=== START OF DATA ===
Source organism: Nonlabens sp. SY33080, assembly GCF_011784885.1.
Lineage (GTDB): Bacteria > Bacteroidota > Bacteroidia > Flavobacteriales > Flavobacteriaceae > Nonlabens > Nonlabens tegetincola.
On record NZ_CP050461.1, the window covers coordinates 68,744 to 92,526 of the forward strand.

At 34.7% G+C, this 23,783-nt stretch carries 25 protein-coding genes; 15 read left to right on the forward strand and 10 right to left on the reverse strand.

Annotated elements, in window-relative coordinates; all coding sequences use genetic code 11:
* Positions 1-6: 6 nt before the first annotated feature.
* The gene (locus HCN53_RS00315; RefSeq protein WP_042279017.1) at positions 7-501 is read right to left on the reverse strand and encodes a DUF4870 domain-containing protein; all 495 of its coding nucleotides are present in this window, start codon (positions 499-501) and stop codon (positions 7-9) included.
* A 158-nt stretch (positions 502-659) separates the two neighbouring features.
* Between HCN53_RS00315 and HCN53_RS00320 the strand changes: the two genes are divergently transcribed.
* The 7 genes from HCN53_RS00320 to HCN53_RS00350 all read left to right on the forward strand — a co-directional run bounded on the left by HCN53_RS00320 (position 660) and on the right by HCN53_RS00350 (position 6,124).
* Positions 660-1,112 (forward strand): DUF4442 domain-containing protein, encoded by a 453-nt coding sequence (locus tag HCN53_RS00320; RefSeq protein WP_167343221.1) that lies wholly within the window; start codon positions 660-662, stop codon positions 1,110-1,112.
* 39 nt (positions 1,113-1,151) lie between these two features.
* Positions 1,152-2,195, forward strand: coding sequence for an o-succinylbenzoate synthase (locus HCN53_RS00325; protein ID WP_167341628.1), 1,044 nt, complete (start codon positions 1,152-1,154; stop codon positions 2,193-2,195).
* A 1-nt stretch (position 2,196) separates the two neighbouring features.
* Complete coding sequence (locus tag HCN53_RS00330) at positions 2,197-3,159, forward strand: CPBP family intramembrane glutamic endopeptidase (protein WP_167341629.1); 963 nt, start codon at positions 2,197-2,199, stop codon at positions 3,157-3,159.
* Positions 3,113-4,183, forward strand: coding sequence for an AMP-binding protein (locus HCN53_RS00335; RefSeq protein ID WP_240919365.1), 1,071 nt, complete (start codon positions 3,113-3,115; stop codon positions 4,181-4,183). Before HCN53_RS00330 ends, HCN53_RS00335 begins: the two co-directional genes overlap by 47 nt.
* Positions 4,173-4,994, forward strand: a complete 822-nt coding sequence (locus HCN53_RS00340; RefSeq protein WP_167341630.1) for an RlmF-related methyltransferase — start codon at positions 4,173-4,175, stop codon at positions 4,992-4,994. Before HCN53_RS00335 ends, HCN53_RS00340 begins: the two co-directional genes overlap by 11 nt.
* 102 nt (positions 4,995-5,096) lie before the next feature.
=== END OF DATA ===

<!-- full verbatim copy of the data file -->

Source organism: Nonlabens sp. SY33080, assembly GCF_011784885.1.
Lineage (GTDB): Bacteria > Bacteroidota > Bacteroidia > Flavobacteriales > Flavobacteriaceae > Nonlabens > Nonlabens tegetincola.
On record NZ_CP050461.1, the window covers coordinates 68,744 to 92,526 of the forward strand.

At 34.7% G+C, this 23,783-nt stretch carries 25 protein-coding genes; 15 read left to right on the forward strand and 10 right to left on the reverse strand.

Annotated elements, in window-relative coordinates; all coding sequences use genetic code 11:
* Positions 1-6: 6 nt before the first annotated feature.
* The gene (locus HCN53_RS00315; RefSeq protein WP_042279017.1) at positions 7-501 is read right to left on the reverse strand and encodes a DUF4870 domain-containing protein; all 495 of its coding nucleotides are present in this window, start codon (positions 499-501) and stop codon (positions 7-9) included.
* A 158-nt stretch (positions 502-659) separates the two neighbouring features.
* Between HCN53_RS00315 and HCN53_RS00320 the strand changes: the two genes are divergently transcribed.
* The 7 genes from HCN53_RS00320 to HCN53_RS00350 all read left to right on the forward strand — a co-directional run bounded on the left by HCN53_RS00320 (position 660) and on the right by HCN53_RS00350 (position 6,124).
* Positions 660-1,112 (forward strand): DUF4442 domain-containing protein, encoded by a 453-nt coding sequence (locus tag HCN53_RS00320; RefSeq protein WP_167343221.1) that lies wholly within the window; start codon positions 660-662, stop codon positions 1,110-1,112.
* 39 nt (positions 1,113-1,151) lie between these two features.
* Positions 1,152-2,195, forward strand: coding sequence for an o-succinylbenzoate synthase (locus HCN53_RS00325; protein ID WP_167341628.1), 1,044 nt, complete (start codon positions 1,152-1,154; stop codon positions 2,193-2,195).
* A 1-nt stretch (position 2,196) separates the two neighbouring features.
* Complete coding sequence (locus tag HCN53_RS00330) at positions 2,197-3,159, forward strand: CPBP family intramembrane glutamic endopeptidase (protein WP_167341629.1); 963 nt, start codon at positions 2,197-2,199, stop codon at positions 3,157-3,159.
* Positions 3,113-4,183, forward strand: coding sequence for an AMP-binding protein (locus HCN53_RS00335; RefSeq protein ID WP_240919365.1), 1,071 nt, complete (start codon positions 3,113-3,115; stop codon positions 4,181-4,183). Before HCN53_RS00330 ends, HCN53_RS00335 begins: the two co-directional genes overlap by 47 nt.
* Positions 4,173-4,994, forward strand: a complete 822-nt coding sequence (locus HCN53_RS00340; RefSeq protein WP_167341630.1) for an RlmF-related methyltransferase — start codon at positions 4,173-4,175, stop codon at positions 4,992-4,994. Before HCN53_RS00335 ends, HCN53_RS00340 begins: the two co-directional genes overlap by 11 nt.
* 102 nt (positions 4,995-5,096) lie before the next feature.